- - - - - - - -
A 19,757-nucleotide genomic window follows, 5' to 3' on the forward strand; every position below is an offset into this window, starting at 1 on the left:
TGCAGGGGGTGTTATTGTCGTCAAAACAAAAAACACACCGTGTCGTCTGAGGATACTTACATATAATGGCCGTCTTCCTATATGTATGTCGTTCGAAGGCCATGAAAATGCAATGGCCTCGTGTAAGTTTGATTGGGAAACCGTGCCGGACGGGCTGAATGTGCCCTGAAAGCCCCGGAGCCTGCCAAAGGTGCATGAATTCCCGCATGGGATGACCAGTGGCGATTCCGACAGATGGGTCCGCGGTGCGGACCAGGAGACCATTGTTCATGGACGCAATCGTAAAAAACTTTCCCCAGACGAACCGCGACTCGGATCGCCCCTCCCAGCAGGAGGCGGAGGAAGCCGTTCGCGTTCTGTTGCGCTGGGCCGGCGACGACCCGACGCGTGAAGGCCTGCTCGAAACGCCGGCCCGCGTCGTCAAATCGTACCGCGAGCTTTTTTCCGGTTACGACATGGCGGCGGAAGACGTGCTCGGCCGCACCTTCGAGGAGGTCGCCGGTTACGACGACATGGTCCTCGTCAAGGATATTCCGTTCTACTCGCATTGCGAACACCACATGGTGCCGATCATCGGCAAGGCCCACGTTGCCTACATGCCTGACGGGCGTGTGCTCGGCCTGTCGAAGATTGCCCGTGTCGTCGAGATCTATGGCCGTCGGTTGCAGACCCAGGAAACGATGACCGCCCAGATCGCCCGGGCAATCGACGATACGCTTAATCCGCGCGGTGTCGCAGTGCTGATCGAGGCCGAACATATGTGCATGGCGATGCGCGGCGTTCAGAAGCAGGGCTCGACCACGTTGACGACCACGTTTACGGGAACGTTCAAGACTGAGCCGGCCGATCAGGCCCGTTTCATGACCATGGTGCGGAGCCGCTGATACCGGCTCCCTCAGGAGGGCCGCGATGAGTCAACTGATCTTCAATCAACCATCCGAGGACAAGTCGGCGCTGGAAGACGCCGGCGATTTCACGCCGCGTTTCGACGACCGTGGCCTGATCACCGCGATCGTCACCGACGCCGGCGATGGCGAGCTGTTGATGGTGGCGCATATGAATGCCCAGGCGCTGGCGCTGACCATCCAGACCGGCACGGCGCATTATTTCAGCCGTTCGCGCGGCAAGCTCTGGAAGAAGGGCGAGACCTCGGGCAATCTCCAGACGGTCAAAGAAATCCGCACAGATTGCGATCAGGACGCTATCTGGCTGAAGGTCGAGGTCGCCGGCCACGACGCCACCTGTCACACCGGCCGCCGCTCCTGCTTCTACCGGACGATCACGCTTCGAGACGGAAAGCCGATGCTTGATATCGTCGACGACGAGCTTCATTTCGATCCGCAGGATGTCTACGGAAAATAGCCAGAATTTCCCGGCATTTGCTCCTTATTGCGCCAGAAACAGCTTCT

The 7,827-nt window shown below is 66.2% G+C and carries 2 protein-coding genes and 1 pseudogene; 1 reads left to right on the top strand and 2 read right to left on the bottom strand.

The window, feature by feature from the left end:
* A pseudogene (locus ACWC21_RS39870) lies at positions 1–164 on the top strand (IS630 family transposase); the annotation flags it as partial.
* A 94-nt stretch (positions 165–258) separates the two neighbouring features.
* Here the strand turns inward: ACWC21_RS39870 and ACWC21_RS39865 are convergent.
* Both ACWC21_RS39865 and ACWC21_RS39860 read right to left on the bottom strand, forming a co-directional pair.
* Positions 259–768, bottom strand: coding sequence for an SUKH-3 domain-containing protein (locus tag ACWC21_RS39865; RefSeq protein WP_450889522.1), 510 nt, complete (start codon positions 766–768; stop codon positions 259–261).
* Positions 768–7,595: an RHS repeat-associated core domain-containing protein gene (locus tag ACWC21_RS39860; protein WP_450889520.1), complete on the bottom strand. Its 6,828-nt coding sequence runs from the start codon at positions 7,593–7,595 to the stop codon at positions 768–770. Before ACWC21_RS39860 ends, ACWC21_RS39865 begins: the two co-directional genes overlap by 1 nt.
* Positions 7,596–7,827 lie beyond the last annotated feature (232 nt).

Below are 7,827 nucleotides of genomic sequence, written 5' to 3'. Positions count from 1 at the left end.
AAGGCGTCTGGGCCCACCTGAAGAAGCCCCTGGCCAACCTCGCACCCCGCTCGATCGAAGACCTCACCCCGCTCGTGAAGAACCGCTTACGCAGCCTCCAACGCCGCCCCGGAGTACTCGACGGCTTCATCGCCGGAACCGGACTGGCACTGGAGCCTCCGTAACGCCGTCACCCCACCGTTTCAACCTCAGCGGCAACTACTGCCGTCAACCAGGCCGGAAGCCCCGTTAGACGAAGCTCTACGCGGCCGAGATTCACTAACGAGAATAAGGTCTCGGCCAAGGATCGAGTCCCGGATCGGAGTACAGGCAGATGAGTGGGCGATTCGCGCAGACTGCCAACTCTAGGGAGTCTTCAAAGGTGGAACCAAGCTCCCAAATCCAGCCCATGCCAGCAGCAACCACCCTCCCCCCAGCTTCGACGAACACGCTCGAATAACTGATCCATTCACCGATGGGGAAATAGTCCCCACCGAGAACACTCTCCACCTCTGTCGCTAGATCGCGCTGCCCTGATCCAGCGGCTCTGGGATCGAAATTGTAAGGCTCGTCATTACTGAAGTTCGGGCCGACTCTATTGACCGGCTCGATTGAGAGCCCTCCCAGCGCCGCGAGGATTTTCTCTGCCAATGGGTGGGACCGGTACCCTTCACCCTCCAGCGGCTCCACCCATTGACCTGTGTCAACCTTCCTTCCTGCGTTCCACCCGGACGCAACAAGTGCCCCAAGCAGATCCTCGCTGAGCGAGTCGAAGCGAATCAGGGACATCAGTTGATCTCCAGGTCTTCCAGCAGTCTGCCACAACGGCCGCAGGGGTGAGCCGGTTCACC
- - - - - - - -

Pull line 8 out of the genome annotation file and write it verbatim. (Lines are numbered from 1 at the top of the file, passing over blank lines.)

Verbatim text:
* Both ACWC21_RS39865 and ACWC21_RS39860 read right to left on the bottom strand, forming a co-directional pair.